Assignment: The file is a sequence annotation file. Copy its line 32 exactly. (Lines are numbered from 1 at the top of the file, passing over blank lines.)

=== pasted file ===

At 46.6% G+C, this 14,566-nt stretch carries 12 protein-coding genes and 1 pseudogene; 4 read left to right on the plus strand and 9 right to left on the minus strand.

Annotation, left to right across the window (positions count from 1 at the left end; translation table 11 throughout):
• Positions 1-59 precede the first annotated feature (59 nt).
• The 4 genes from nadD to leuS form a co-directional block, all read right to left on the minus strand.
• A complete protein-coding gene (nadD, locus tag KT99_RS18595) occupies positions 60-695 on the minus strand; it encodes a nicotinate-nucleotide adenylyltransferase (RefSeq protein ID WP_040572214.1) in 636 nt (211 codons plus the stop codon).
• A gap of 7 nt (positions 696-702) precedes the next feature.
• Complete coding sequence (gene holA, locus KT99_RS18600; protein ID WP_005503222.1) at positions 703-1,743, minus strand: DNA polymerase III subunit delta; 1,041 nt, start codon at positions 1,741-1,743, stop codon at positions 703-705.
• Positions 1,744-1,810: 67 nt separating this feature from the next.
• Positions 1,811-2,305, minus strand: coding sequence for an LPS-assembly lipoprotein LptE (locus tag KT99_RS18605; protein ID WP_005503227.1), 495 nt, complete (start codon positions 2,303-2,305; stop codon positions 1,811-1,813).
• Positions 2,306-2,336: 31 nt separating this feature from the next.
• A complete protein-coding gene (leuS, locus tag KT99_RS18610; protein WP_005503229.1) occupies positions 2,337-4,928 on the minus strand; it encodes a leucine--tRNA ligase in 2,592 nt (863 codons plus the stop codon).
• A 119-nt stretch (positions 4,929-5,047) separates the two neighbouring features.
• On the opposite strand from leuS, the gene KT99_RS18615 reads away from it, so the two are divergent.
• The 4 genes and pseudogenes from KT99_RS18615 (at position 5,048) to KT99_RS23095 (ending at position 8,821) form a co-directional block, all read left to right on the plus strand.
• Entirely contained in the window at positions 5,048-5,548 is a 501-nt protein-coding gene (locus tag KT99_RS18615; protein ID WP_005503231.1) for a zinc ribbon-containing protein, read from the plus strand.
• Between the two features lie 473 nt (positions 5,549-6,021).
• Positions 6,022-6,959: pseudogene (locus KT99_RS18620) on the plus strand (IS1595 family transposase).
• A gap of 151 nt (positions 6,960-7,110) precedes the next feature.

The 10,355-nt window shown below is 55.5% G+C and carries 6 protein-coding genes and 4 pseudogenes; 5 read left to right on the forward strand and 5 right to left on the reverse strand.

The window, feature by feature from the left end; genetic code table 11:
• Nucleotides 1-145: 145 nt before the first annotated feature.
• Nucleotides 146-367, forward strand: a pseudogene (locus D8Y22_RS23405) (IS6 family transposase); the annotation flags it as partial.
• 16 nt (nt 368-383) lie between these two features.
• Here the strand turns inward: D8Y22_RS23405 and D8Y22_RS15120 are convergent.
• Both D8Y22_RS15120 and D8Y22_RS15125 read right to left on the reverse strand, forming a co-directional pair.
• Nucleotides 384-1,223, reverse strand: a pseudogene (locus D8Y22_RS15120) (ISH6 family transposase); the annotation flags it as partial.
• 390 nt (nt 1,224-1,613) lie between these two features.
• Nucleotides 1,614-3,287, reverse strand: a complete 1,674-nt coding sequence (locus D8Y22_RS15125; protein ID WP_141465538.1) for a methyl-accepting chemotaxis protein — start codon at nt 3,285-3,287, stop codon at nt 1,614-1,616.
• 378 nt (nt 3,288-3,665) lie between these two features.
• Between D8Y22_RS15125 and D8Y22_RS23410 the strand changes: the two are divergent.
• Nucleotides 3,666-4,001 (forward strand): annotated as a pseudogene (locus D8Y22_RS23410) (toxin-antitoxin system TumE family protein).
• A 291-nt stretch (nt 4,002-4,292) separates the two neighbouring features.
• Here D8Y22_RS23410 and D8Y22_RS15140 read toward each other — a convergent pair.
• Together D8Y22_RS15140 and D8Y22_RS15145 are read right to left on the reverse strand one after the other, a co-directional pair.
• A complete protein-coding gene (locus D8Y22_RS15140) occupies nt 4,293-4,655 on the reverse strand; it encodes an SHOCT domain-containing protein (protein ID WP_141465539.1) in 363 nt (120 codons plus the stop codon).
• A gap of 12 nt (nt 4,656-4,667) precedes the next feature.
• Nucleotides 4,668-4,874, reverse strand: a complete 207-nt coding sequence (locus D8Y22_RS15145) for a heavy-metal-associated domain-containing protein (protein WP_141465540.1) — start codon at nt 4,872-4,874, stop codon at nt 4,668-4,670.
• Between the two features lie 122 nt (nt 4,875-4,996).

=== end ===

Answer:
• A 291-nt stretch (nt 4,002-4,292) separates the two neighbouring features.